Richmond Coliseum Infrastructure

Earlier this month, a cyclist pedaled past road markers on 5th St. near the Richmond Coliseum.

Aug. 5 was a new day for development in downtown Richmond.

Mayor Levar Stoney unveiled striking plans for a $1.5 billion revival of the city’s urban core. Through a robust private sector contingent led by Dominion Energy CEO Thomas F. Farrell II, plans for an arena, a high-rise hotel, 2,500 apartments, and more than 1 million square feet of office space, retail and restaurants send a clear message: Live, work and play in the city.

How people get there — a new center for GRTC bus riders, better pathways for pedestrians and cyclists and updates to our aging infrastructure systems — must be a top priority. Strong roads, bridges, public transportation and sidewalks help customers reach and revel in the amenities of concerts, sporting events and businesses — and there’s much work to be done beyond city borders.

Every four years, the American Society of Civil Engineers (ASCE) publishes a national “Infrastructure Report Card” to give the public a sense of the condition and performance of key systems. Since 2009, the ASCE has conducted rolling report cards for Virginia to shine a light on state and local issues.

“It’s important that infrastructure needs downtown aren’t overlooked as [Richmond city] council starts looking at proposed solutions,” said Don Rissmeyer, a civil engineer and past president of the Virginia Section of the ASCE, who served as chairman for the 2015 Virginia infrastructure report card.

That year, which marked the last survey completed, the state’s roads earned a grade of D, based on three criteria — their condition, highway safety and traffic congestion. As the Richmond region prepares for sizable population growth over the next two decades, these basics are as critical as the glitz and glam of downtown plans. They’re expensive for households to fix and even more so for government.

Rissmeyer said the downtown area still battles older infrastructure, which hits our cars and our wallets. The ASCE’s most recent national report card noted in 2014, the average driver spent 42 hours in traffic. A 2018 study by TRIP, a nonprofit transportation research group, estimated a typical motorist spends $599 annually on repairs from substandard roads.

Across all categories — bridges, dams, drinking water, parks and recreation, rail and transit, roads, schools, solid waste, stormwater and wastewater — the ASCE’s projected price tag for Virginia repairs over the next 20 years was at least $40 billion. That’s without new projects like a coliseum, which can increase volume downtown.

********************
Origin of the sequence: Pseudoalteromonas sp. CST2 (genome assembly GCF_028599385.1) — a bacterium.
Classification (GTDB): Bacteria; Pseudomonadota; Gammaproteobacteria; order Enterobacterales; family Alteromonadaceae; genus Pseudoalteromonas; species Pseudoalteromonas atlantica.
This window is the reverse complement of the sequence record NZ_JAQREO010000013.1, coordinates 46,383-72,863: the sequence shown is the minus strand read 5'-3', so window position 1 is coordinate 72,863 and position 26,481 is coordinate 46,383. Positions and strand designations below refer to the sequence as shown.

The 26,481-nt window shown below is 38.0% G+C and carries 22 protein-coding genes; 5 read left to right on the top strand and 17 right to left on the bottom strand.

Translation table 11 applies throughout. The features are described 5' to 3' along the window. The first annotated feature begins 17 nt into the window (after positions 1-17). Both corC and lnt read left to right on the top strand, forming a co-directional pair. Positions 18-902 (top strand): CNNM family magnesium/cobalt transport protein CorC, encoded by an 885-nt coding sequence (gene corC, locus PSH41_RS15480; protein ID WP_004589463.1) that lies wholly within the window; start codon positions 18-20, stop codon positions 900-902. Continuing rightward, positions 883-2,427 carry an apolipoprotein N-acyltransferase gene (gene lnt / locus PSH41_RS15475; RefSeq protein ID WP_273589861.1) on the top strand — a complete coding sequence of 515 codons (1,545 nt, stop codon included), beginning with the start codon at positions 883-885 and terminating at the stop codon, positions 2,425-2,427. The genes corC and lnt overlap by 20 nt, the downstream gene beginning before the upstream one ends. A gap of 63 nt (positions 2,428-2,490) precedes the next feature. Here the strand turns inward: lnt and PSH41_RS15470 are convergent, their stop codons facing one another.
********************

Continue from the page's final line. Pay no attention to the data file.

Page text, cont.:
Infrastructure was a top campaign issue in 2016, and even in a divided Congress, 2019 brought hope for federal action. In April, President Donald Trump and Democratic leaders agreed to a $2 trillion package for roads, bridges, water systems, broadband internet and improved power grids. But the deal stalled.

“The simple answer is that nobody can agree on where the money should come from,” wrote Julia Baumel, policy analyst for the New Center, a Washington, D.C., think tank, in its August report “Infrastructure Underinvestment: Closing the Funding Gap.”

Trump administration proposals were reliant on tax credits to spur private investment, while Democrats’ plans favored public funding. Moreover, the financial stream for improvements close to home is entangled in a complex system of public and private money, dispersed among federal, state and local entities. Layers and layers of approval often are necessary to get projects off the ground.

“The scale of our infrastructure needs is so big and the state of government finances isn’t so great,” said Ryan Clancy, a senior adviser at the New Center. “You’re going to need both public and private sector money.”

So for what solutions can state and local governments enact or lobby? Two instances of proactive approaches in Virginia include:

Legislation that generates revenue. In April, the state passed fuel taxes and truck user fees to support upgrades on Interstate 81, the Washington Metro transit system and other highways based on volume of truck travel.

Public-private partnerships (P3s) with sensible incentives. The Dulles Greenway, a 14-mile private toll road, has helped cut rush-hour times without any maintenance costs for Virginia until the state takes ownership in 2056. But the New Center and ASCE see P3s as an accompaniment, not a replacement, for public dollars.

Other possibilities outlined by the New Center include:

An initial short-term federal fuel tax hike, with a transition to a long-term mileage tax, where user fees are based on distance traveled.

A revival of Build America Bonds, which gave states subsidies toward interest on taxable debt issued, and Private Activity Bonds, which face taxes and caps that dissuade firms from pursuing infrastructure projects with some public good.

The next Virginia ASCE infrastructure report card also is in the works. “It’s not meant to oversimplify it,” Rissmeyer said of the grades. “It’s meant to create a dialogue.”

City and business leaders were creative with the coliseum proposal. Investments in our infrastructure warrant the same mindset and discussion, in Richmond and Washington.

Chris Gentilviso

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